Following last week’s old Haig & Haig 12, here is a Haig & Haig 8 yo that is four years younger but may have been released half a decade earlier. Again, I know very little about these old blends and can therefore tell you very little about their antecedents or history. My interest is only in seeing, in the aggregate, what the qualities of whiskies from earlier eras were like. I’m not likely to have much chance to taste single malts released in the 1940s and 1950s, so samples of these old blends are pretty much my only window to the era. It’s true that with many decades spent sitting in bottles—plus the uncertainties of storage—there’s no guarantee that what we are tasting now is very close to what these whiskies were like when consumed upon release, but there’s no solving that conundrum. My limited sample size does suggest, however, that whisky drinkers of the mid-century (synonymous then with blend drinkers) drank much better than current blend drinkers, and that there was much more peat, and likely much more malt whisky in blends of that era. That said, I didn’t like the Haig & Haig 12 quite as much as some of the other old blends I’ve reviewed but I did like it. Let’s see what this 8 year old is like.
Haig & Haig 8, Five Star (43.4%; 1940s release; from a bottle split)
Nose: None of the rubber that was in the 12 yo and it’s not as intensely malty either. Instead, there’s some prickly smoke and some cream; a hint of lemon too. Get smokier (a dry smoke, reminiscent of contemporary Caol Ila) and more lemony with time. With more time still the citrus moves from lemon to orange. Water pushes the fruit back.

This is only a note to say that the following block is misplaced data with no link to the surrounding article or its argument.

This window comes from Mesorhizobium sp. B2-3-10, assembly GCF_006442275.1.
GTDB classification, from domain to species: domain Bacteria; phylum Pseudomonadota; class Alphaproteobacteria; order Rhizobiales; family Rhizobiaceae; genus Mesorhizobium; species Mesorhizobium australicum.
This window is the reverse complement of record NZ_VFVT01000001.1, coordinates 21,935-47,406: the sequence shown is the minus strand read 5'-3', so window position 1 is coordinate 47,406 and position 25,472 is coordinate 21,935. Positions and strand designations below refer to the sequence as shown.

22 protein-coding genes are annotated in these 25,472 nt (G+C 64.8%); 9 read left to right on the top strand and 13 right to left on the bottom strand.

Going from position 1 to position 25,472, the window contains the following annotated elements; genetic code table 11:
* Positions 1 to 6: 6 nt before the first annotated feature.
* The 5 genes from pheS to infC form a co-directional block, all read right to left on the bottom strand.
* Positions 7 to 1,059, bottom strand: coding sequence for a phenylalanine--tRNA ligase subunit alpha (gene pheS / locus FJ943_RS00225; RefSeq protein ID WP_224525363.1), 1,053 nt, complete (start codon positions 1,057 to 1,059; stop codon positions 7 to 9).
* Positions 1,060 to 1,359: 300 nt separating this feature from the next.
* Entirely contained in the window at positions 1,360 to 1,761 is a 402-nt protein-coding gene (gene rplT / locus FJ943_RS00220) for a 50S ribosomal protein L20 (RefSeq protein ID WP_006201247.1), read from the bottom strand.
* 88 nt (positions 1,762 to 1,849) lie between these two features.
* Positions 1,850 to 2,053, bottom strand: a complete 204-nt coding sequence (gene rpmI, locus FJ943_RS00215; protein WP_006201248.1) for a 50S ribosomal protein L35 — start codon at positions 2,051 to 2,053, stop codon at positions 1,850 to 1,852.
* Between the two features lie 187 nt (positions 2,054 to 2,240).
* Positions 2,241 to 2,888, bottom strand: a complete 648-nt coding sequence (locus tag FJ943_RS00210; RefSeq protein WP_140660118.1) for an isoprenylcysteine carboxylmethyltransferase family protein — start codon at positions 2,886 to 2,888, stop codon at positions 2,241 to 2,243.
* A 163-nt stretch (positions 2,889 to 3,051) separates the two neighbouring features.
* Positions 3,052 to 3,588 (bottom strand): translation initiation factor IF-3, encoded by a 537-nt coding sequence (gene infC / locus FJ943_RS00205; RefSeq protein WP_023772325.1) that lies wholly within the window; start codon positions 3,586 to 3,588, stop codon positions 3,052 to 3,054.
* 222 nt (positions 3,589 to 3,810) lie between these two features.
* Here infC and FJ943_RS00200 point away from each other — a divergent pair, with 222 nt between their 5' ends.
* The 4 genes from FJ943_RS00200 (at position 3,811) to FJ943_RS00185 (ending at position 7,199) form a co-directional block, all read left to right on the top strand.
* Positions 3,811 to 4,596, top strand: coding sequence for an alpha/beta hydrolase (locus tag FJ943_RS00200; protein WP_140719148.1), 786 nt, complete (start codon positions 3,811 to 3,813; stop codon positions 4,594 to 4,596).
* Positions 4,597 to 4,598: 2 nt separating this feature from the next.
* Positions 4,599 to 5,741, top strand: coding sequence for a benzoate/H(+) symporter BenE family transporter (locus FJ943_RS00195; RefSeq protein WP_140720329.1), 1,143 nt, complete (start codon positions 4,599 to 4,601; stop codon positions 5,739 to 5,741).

Palate: A damped down version of the nose: that is to say, dry smoke, some citrus. The texture is a bit thin. Smokier still with time but no other development as such. Water brings out more of the cream and some milky cocoa and some oaky bite.
Finish: Medium-long. The smoke is the main story here. Not much change here with water but the finish gets longer.
Comments: Not as interesting as the 12 yo but also has fewer off-notes. I think I’d score them about the same. This seems to me to be in the territory of current Johnnie Walker Black. As such, an interesting piece of history but not really a style of blended whisky that’s not around anymore—though it obviously has a much larger malt component than contemporary blends.
Rating: 84 points.